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An Rx For Loneliness

Visiting Nurse Spreads Cheer On Christmas Day

December 26, 2006
By REGINE LABOSSIERE, Courant Staff Writer

Wearing a red Santa hat and armed with gifts, nurse Sharon Gauthier entered an apartment building on Washington Street in Hartford to give Christmas cheer to a patient.

"This is the perfect lady to give a gift to," said Gauthier, a community nurse with VNA Health Care, the oldest home care agency in Connecticut. She was visiting Evelyn Carrillo, who suffered her second stroke a few weeks ago at age 48.

Christmas is a holiday usually spent with family members and friends, but nursing knows no holiday and Christmas is no exception. VNA nurses visited several of their patients Monday. In some cases, the nurse is the only person a patient sees any day.

Carrillo's cousin had stopped by her apartment earlier in the day to braid her hair because her left side is slightly paralyzed due to the strokes. She also received phone calls from her three adult children who live in Florida, but Gauthier, who has known Carrillo for only a few weeks, brought the presents.

"Evelyn, what are you crying about?" Gauthier asked, as she opened the gift bag to reveal a gift card and a pink blanket. "That's why we're here. We're here to help each other, right?"

"I'm happy, I'm happy," Carrillo said between tears. "I have nobody."

"You have somebody," Gauthier replied.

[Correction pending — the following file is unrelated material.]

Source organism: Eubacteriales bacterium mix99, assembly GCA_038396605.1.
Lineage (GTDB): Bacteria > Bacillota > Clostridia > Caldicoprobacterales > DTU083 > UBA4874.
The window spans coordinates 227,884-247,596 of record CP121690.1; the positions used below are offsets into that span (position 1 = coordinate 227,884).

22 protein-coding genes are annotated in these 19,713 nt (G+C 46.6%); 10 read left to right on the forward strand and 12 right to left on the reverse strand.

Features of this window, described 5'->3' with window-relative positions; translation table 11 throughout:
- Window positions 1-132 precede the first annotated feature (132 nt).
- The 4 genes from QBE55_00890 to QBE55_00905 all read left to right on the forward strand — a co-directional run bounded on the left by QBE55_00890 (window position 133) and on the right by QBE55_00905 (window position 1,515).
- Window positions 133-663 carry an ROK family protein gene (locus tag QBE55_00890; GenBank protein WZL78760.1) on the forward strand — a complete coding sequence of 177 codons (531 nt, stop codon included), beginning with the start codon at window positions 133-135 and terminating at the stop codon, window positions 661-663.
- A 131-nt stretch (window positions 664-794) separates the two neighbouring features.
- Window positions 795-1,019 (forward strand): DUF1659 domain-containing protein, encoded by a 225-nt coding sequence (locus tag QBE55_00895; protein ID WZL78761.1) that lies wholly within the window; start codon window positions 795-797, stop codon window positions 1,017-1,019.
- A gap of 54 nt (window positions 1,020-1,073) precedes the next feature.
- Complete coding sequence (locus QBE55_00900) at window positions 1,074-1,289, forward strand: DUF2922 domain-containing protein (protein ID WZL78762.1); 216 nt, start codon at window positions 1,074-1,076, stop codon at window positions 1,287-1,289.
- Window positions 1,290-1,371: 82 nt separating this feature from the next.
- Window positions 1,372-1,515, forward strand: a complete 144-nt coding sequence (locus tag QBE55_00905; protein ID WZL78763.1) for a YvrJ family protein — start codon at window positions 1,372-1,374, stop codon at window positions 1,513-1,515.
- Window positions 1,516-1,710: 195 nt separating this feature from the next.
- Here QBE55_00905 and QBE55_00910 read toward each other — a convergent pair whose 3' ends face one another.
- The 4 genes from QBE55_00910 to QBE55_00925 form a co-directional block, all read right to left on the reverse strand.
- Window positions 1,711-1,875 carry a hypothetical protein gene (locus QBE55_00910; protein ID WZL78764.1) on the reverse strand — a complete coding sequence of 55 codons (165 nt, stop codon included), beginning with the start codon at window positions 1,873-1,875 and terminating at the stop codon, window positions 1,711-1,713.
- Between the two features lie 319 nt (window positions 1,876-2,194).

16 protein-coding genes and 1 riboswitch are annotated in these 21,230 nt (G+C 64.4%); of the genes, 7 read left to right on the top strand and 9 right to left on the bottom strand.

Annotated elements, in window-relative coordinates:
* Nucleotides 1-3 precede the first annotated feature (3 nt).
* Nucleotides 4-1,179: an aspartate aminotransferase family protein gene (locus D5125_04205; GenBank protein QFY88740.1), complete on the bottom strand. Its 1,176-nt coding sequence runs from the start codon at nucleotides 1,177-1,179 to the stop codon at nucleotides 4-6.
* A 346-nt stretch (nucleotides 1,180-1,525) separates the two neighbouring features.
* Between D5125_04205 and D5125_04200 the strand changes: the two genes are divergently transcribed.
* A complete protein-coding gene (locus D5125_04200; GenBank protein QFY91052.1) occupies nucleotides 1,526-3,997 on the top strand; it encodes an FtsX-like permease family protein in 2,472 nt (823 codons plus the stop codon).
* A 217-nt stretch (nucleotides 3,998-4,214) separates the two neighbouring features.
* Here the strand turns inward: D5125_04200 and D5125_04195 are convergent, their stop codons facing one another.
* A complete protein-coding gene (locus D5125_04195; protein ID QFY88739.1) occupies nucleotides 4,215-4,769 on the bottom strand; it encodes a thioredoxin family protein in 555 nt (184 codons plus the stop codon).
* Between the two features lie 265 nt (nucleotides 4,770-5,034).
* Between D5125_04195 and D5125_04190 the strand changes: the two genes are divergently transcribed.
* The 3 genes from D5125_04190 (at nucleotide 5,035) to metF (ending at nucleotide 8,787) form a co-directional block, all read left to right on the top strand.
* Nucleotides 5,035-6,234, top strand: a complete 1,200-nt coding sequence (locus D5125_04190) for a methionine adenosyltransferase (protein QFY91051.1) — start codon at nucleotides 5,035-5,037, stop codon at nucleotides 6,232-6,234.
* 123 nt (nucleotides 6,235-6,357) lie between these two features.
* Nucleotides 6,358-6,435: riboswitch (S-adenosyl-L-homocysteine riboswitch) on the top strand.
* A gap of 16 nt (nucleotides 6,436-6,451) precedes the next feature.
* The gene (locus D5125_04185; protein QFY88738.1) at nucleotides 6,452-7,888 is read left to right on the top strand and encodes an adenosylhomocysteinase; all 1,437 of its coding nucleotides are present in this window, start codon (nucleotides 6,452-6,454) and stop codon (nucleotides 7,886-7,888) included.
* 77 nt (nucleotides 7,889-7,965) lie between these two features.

Carrillo said that having a visiting nurse has changed her life.

"It's been so hard," she explained. "She came in like a doll. She came in when I really needed her. ... It makes me feel more secure than I did [before]."

Carrillo suffered strokes because of diabetes and undiagnosed hypertension, Gauthier said, so Gauthier visits Carrillo twice a week to help her manage her diabetes. If Carrillo isn't feeling well, Gauthier ensures that Carrillo gets the medical care she needs as quickly as possible.

"This job is all about connections," Gauthier said. "The system is so hard to get through."

But the job is also about the connection made between nurse and patient. Gauthier's visits mean more to Carrillo than medical assistance.

"Sometimes I have all these feelings - the pain and that I can't do anything myself," Carrillo said, adding that she can talk to Gauthier about how she feels.

Gauthier, who had a career in hospitals before becoming a community nurse two years ago, explained that her work is helping patients who "have limited resources, limited knowledge, language barriers."

Her patients are usually older than 60, although there are a few exceptions, including Carrillo and a 55-year-old woman whom she visited earlier in the day. After Carrillo, Gauthier went to see a new patient, an 88-year-old woman from Puerto Rico with heart problems. And then, Gauthier said, she was returning to her Windsor home to spend time with her husband and two adult children.

"Ninety-nine percent of the people are so appreciative of anything you give to them," she said.

Reprinted with permission of the Hartford Courant. To view other stories on this topic, search the Hartford Courant Archives at http://www.courant.com/archives.
| Last update: September 25, 2012 |
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